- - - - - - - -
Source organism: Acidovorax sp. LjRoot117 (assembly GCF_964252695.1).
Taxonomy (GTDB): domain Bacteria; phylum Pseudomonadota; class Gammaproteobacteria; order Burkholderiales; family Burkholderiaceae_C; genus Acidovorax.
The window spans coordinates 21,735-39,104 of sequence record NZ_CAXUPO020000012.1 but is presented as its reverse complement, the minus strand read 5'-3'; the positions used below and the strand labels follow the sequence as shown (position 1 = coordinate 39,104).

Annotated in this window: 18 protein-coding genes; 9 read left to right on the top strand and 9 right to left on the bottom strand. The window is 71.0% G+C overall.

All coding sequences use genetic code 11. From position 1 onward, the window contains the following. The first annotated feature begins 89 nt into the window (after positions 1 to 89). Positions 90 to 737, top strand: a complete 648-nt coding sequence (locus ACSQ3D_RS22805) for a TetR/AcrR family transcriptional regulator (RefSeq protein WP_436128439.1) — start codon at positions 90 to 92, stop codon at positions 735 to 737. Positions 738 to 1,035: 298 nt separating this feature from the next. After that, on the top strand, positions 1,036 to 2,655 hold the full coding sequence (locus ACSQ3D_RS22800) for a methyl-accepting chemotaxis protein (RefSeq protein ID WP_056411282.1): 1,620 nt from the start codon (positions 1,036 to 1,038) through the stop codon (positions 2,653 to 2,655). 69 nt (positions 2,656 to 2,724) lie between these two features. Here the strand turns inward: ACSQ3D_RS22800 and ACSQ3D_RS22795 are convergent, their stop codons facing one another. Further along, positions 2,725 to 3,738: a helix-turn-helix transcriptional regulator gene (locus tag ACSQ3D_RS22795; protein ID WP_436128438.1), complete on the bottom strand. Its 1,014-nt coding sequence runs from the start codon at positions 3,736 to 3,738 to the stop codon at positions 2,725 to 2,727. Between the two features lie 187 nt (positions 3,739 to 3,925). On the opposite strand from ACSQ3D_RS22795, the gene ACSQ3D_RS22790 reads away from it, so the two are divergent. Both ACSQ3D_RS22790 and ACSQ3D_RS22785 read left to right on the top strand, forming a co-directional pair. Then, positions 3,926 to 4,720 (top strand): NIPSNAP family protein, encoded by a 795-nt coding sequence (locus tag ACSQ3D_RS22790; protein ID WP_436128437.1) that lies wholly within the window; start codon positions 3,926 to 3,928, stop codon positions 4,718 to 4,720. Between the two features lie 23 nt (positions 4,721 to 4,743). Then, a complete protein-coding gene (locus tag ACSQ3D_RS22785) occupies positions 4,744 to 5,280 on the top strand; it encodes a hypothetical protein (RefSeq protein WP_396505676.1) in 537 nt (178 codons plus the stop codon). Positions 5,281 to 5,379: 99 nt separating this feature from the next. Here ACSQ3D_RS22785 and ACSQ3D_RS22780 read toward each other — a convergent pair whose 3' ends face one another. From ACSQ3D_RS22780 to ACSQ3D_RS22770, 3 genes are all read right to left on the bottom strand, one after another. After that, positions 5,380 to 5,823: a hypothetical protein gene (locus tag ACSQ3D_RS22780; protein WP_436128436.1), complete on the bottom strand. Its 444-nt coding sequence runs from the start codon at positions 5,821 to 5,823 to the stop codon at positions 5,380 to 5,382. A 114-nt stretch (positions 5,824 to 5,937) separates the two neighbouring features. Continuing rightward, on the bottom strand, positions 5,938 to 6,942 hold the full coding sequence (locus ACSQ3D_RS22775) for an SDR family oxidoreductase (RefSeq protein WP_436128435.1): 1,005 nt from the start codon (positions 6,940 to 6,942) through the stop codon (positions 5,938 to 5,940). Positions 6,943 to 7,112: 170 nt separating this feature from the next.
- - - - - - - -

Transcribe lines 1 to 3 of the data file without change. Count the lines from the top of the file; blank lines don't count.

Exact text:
Source organism: Acidovorax sp. LjRoot117 (assembly GCF_964252695.1).
Taxonomy (GTDB): domain Bacteria; phylum Pseudomonadota; class Gammaproteobacteria; order Burkholderiales; family Burkholderiaceae_C; genus Acidovorax.
The window spans coordinates 21,735-39,104 of sequence record NZ_CAXUPO020000012.1 but is presented as its reverse complement, the minus strand read 5'-3'; the positions used below and the strand labels follow the sequence as shown (position 1 = coordinate 39,104).